I love the guitar. And James Taylor is masterful with one. But his new “guitar lessons” are a good reminder of a few things:
- They might not be “teaching.” He’s showing what he does. Modeling of a sort. But you can’t find the value in something like that until you have some knowledge of what and why he’s doing what he’s doing.
So beginners, don’t apply to the James Taylor School of Guitar – not because it’s not fascinating, but because you’ll have to be an advanced player to see what it is he’s up to.
If you’re teaching somebody something, you’re not really teaching it to them unless they can follow you. So be thoughtful about where your students are coming from before they got to you – and what you need to send them off with so they can make sense of the next class.
Sometimes, a master doing his thing can be wonderfully and usefully illustrative. The camera angles on his videos – designed to give us a really, really good view of what he’s up to with his fingers – are handy. Just look at that picture up at the top of this post – plenty of angles there. But I’ve been playing guitar for 20 years. His modeling is, for me, a useful teaching tool, because I know most of the stuff I need to know in order to make sense of what he’s doing. Your mileage may vary.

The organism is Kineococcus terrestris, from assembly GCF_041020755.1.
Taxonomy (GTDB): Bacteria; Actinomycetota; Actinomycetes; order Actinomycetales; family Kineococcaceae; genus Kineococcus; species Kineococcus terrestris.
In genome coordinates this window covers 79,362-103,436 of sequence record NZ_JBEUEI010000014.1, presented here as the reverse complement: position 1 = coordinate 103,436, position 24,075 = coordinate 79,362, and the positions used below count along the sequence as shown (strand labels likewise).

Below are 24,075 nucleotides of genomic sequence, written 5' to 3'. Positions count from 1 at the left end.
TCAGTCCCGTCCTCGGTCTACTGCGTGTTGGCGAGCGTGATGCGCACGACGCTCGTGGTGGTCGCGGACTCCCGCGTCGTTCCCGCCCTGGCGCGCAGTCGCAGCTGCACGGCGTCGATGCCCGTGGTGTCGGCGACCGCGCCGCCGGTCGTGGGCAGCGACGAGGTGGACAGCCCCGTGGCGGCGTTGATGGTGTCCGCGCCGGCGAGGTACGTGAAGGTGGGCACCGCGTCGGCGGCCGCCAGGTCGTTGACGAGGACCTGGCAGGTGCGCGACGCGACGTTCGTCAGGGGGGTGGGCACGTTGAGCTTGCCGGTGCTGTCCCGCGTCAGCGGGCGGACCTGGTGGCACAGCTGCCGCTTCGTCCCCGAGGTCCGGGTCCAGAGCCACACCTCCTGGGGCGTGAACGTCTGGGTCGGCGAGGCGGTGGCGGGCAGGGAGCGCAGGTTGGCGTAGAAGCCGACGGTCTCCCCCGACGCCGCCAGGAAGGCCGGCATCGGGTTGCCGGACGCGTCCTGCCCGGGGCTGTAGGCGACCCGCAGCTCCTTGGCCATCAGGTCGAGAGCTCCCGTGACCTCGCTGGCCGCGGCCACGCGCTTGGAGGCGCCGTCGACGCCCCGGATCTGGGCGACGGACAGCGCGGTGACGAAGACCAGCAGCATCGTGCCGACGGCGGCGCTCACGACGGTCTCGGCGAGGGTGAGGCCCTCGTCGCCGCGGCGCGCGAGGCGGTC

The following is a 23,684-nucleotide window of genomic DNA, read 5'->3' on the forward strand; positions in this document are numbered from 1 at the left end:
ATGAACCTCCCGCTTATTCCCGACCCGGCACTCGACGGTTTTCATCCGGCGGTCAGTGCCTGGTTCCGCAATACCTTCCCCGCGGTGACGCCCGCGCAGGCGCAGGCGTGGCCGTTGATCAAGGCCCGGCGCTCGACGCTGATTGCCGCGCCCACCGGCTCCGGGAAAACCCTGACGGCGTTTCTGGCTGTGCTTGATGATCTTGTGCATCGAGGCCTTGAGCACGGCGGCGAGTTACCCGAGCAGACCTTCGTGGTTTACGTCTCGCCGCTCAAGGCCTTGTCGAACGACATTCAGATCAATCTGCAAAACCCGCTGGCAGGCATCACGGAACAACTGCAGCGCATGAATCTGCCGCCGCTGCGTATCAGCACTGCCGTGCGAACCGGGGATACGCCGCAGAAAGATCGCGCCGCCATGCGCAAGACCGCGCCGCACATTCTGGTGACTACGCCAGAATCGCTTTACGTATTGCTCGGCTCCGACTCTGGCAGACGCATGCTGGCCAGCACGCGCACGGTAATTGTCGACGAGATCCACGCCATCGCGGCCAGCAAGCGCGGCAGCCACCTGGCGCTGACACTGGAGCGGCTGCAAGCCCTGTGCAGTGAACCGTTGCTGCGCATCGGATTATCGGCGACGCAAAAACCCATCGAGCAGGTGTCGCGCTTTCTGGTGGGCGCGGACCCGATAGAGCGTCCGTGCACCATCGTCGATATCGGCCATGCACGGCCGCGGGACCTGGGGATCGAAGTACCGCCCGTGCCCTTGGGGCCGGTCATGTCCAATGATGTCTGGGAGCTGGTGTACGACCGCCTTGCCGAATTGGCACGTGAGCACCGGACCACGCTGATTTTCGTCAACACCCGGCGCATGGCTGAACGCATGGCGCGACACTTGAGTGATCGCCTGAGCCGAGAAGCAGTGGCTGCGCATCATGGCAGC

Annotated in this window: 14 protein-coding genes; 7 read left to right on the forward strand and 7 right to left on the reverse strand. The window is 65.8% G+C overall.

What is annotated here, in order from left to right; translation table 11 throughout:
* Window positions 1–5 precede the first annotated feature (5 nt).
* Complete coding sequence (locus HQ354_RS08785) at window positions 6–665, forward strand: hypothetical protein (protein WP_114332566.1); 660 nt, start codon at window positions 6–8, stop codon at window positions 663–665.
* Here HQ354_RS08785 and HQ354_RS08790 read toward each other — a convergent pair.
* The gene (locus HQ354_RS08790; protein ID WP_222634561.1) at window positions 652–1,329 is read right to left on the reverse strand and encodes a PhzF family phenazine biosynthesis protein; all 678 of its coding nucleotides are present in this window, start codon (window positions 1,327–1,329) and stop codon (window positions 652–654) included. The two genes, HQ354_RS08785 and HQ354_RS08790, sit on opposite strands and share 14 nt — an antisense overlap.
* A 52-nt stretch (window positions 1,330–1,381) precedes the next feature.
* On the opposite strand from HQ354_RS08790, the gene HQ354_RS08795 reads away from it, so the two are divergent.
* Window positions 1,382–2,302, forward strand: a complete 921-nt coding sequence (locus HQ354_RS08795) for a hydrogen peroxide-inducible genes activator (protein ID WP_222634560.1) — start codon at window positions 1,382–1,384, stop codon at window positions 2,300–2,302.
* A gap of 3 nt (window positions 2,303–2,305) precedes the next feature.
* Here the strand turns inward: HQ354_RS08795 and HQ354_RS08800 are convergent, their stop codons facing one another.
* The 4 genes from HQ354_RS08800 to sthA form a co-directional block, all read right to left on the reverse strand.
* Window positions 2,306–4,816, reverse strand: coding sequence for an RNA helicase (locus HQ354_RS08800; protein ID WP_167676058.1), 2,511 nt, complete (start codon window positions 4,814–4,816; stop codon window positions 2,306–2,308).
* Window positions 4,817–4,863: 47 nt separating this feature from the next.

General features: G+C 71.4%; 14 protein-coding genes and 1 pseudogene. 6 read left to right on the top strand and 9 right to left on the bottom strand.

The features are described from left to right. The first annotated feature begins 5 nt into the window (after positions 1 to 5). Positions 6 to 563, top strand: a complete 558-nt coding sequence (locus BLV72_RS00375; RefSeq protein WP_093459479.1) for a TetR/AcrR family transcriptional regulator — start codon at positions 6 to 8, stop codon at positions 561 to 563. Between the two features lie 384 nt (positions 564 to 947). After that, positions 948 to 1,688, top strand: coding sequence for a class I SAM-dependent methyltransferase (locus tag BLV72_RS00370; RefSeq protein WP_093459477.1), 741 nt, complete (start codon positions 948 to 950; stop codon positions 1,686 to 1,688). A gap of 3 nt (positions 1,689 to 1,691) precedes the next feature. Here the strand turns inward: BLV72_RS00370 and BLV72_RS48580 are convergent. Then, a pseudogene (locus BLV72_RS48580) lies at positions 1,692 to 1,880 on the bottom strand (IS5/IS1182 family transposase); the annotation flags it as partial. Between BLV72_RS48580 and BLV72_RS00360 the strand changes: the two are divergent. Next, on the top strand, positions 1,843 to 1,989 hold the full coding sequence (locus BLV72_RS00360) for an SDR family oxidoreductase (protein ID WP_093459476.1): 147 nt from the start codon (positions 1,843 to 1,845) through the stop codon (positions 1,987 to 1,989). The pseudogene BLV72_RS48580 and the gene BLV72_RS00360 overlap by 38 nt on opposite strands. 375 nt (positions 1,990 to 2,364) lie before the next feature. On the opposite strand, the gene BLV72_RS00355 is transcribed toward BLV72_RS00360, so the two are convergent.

He’s teaching. But is anyone learning?1 Does that matter?
- But how do you know? Are you assessing the learning in any way? Are there tests? Performance assessments? Is it enough to watch and say “huh” or “wow” or “hot dawg?” I think, plenty of times, those noises of adulation or delight or wonder are perfectly fine summative assessments. In this case, acknowledge, and move on. [↩]